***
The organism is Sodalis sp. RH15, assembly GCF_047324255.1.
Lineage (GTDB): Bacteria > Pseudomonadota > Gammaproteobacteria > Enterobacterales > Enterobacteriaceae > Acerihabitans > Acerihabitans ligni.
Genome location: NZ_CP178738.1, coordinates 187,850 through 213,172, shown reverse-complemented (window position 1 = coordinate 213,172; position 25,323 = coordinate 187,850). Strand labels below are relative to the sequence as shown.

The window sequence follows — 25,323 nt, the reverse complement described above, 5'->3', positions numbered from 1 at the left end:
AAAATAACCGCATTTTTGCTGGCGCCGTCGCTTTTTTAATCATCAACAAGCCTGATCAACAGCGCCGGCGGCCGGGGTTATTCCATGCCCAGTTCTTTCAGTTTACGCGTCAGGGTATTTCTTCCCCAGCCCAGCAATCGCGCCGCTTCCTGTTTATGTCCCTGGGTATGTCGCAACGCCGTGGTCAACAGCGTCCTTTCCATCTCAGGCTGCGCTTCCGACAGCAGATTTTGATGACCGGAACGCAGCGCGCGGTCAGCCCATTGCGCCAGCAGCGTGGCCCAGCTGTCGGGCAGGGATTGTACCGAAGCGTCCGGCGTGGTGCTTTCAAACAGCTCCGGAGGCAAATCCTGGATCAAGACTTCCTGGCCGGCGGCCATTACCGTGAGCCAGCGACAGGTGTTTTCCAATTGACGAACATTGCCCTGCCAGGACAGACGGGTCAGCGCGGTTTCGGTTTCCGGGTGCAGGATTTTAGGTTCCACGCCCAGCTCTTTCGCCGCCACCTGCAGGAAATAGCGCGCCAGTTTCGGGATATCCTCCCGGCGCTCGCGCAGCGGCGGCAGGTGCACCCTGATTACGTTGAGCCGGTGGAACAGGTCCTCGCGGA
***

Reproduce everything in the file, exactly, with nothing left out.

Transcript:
The organism is Sodalis sp. RH15, assembly GCF_047324255.1.
Lineage (GTDB): Bacteria > Pseudomonadota > Gammaproteobacteria > Enterobacterales > Enterobacteriaceae > Acerihabitans > Acerihabitans ligni.
Genome location: NZ_CP178738.1, coordinates 187,850 through 213,172, shown reverse-complemented (window position 1 = coordinate 213,172; position 25,323 = coordinate 187,850). Strand labels below are relative to the sequence as shown.

The window sequence follows — 25,323 nt, the reverse complement described above, 5'->3', positions numbered from 1 at the left end:
AAAATAACCGCATTTTTGCTGGCGCCGTCGCTTTTTTAATCATCAACAAGCCTGATCAACAGCGCCGGCGGCCGGGGTTATTCCATGCCCAGTTCTTTCAGTTTACGCGTCAGGGTATTTCTTCCCCAGCCCAGCAATCGCGCCGCTTCCTGTTTATGTCCCTGGGTATGTCGCAACGCCGTGGTCAACAGCGTCCTTTCCATCTCAGGCTGCGCTTCCGACAGCAGATTTTGATGACCGGAACGCAGCGCGCGGTCAGCCCATTGCGCCAGCAGCGTGGCCCAGCTGTCGGGCAGGGATTGTACCGAAGCGTCCGGCGTGGTGCTTTCAAACAGCTCCGGAGGCAAATCCTGGATCAAGACTTCCTGGCCGGCGGCCATTACCGTGAGCCAGCGACAGGTGTTTTCCAATTGACGAACATTGCCCTGCCAGGACAGACGGGTCAGCGCGGTTTCGGTTTCCGGGTGCAGGATTTTAGGTTCCACGCCCAGCTCTTTCGCCGCCACCTGCAGGAAATAGCGCGCCAGTTTCGGGATATCCTCCCGGCGCTCGCGCAGCGGCGGCAGGTGCACCCTGATTACGTTGAGCCGGTGGAACAGGTCCTCGCGGA